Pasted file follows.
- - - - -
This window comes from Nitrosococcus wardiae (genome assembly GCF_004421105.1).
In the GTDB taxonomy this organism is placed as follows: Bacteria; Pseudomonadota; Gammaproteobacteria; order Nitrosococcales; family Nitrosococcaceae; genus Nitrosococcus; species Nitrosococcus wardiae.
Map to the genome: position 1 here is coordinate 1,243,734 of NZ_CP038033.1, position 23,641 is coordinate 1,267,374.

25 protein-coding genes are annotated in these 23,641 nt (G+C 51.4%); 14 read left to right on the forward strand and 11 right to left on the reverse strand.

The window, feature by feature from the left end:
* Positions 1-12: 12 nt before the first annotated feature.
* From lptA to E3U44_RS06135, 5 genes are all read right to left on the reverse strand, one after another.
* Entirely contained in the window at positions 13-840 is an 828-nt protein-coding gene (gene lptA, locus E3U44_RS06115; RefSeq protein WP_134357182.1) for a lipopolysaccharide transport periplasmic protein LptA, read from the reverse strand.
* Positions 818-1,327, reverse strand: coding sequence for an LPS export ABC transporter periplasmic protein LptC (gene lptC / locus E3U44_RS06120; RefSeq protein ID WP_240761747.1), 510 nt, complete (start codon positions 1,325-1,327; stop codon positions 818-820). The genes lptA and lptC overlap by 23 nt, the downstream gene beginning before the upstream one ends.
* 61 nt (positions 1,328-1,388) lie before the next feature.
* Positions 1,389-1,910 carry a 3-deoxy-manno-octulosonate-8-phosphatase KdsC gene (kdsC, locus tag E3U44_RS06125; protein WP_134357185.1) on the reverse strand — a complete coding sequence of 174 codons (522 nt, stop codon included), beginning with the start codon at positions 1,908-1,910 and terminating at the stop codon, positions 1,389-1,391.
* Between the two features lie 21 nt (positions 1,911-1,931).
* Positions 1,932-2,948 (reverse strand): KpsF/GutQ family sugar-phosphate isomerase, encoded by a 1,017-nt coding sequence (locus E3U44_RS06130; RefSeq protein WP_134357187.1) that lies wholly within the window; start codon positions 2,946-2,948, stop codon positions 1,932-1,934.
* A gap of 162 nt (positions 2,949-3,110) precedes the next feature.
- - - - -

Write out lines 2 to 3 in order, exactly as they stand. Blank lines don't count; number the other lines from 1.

In the GTDB taxonomy this organism is placed as follows: Bacteria; Pseudomonadota; Gammaproteobacteria; order Nitrosococcales; family Nitrosococcaceae; genus Nitrosococcus; species Nitrosococcus wardiae.
Map to the genome: position 1 here is coordinate 1,243,734 of NZ_CP038033.1, position 23,641 is coordinate 1,267,374.